Even more curious, for the rabbit’s foot to be a powerful token, the animal must be killed on a grave—and the more wicked the person buried beneath, the better. President Cleveland allegedly had a rabbit’s foot from a rabbit killed on the grave of Jesse James.[iv] Yes, that Jesse James—though in all fairness, I don’t know how the claims were verified.
Does it seem strange to anyone else that an item that is supposed to be lucky has such an ominous weight to it?
Dead Out of Luck?
Carrying tokens from the dead is actually not at all a new practice. The veneration of relics is a manifestation of the power that body parts can hold for some people. It was also fairly common to keep a lock of hair in the mid 19th-century as a keepsake of the departed—there were even lockets marketed specifically for the purpose.[v] Thus, the properly slain rabbit could serve as a substitute for the deceased—a rabbit’s foot standing in for Jesse James’ little finger, for example.
Mixing all of these sinister signs transfers power to the owner of the token. If the preparatory ritual is followed correctly, the rabbit’s foot can take on elements of the deceased. Possession of such an item allows the owner to counteract the negativity that surrounds it. There is social power in being able to take an object of this nature:
Possessing a fetish that embodies the essence of a dangerous Other—whether trickster, badman, or witch—and using it for one’s own purposes effectively neutralizes the thread represented by that Other.”[vi]
The owner of such a token manipulates existing ideology to empower himself. Ellis links the rabbit’s foot lore to African American magical traditions—where the rabbit is a familiar in Anglo traditions, the rabbit is a clever creature in the African tradition of B’rer Rabbit, who consistently employed wit, creativity, and intelligence to manage conflicts:
(T)he law was one area in which Black impotence was particularly visible. White policemen and sheriffs frequently enforced regulations against such victimless crimes as gambling and moonshining, and they often did it in a way that upheld White interests. For this reason, figures such as B’rer Rabbit (and later badman heroes such as Stagolee and Railroad Bill) were seen as heroic precisely because they resisted a legal code that the Black community saw as intrinsically corrupt … the fetish-makers saw the tradition as a way of empowering individuals to saw “Yo’ know ah’m de law” and imitate the badman’s wy of making “things go mah way.”[vii]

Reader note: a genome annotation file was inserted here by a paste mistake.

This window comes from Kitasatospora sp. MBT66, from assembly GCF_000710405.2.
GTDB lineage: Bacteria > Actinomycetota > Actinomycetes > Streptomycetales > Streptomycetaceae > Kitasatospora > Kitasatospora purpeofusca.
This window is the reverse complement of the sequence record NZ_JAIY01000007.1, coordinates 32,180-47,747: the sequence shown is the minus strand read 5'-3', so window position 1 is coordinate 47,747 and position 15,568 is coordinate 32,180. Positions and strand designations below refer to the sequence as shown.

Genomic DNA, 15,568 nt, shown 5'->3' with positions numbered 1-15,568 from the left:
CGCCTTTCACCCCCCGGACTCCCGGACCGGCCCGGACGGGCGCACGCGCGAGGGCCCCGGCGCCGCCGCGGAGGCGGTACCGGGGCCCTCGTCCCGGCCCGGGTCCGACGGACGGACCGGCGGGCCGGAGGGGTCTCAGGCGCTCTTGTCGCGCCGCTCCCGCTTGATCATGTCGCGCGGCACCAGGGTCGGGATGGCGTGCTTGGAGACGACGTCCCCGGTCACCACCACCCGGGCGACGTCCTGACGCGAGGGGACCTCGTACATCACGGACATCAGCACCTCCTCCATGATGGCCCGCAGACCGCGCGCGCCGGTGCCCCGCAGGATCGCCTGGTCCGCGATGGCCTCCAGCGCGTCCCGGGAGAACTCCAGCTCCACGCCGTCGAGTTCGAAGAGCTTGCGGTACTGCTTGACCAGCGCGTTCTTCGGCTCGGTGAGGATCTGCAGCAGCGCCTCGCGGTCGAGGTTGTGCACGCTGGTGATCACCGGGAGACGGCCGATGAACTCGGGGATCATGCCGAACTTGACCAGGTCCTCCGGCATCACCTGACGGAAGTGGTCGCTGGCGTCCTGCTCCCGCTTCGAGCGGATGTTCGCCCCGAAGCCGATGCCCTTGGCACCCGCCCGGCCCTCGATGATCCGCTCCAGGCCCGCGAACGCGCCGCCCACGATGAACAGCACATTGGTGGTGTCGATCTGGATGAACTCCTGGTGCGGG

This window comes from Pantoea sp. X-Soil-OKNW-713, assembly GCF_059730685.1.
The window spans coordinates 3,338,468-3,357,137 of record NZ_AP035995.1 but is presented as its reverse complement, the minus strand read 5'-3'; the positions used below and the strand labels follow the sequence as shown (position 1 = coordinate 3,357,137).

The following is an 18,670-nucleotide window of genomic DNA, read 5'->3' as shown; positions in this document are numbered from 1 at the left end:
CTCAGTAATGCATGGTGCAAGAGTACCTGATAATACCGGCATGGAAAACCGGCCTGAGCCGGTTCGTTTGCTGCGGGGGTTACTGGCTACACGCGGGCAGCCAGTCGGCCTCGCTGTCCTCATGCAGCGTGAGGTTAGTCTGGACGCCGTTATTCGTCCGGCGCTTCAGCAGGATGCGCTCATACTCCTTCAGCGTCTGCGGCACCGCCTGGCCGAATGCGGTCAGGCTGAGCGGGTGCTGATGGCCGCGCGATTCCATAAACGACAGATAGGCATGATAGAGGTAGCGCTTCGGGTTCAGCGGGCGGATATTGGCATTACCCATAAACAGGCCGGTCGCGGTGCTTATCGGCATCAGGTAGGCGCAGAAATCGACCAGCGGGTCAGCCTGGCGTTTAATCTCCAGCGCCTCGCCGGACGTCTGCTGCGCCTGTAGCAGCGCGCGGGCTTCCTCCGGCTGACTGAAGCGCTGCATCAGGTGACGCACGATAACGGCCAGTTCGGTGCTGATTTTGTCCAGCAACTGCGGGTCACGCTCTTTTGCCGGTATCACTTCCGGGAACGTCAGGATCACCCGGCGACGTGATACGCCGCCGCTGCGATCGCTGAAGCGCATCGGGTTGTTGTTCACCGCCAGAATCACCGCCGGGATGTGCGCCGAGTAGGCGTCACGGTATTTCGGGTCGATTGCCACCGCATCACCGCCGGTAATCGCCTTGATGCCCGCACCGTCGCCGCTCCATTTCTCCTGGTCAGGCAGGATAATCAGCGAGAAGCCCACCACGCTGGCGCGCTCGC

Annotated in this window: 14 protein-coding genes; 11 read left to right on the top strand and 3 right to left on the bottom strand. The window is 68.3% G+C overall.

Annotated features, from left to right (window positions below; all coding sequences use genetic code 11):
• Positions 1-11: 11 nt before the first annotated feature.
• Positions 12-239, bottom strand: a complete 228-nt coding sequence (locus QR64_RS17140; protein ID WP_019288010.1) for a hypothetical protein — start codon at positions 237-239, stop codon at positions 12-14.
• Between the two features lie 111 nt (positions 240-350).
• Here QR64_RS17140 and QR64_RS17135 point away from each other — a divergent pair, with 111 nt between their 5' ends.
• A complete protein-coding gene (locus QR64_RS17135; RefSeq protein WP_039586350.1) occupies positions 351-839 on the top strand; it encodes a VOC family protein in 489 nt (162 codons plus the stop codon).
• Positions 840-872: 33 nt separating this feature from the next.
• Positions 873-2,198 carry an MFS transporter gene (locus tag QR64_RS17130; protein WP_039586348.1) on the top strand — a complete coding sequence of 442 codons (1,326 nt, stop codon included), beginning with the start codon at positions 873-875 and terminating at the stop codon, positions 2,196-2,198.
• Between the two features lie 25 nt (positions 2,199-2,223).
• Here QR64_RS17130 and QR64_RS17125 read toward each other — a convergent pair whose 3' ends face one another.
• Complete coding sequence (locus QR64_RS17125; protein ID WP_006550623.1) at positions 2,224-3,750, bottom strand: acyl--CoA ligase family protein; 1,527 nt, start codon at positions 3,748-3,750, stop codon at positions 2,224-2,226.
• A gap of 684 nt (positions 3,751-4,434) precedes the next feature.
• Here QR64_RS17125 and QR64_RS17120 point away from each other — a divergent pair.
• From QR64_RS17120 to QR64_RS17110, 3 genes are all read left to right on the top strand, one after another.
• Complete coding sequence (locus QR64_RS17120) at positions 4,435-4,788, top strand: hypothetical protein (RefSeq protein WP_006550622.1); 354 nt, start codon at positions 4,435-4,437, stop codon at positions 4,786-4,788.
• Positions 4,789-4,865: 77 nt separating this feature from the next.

The rabbit’s foot is thus not a token of luck solely because it may provide parallels to fecundity, but because it reminds the bearer of courage in adverse situations.
The power of the rabbit’s foot stems from the ritual process of creation. However, the market has been flooded by artificial creations. Do these fake feet have the same power? Yes, because it’s been allowed to take on a life of its own, liberating it from human control.[viii] The belief in the power of the artifact transcends the actual power of the artifact, which allows the owner to overlook the technicalities of creation—and permits the item to draw on a history as a source for its power.
The personal relationship to these items can’t be forgotten—perhaps a beloved relative owned a rabbit’s foot, or one was gifted to the owner at a momentous occasion. The positive associations we tie to these items also imbue them with a power that may be meaningful only to the individual, but is meaningful all the same.
Whatever your lucky token, I hope it brings you much good fortune.
Referenced: Bill Ellis (2002). Why Is a Lucky Rabbit's Foot Lucky? Body Parts as Fetishes. Journal of Folklore Research, 39 (1), 51-84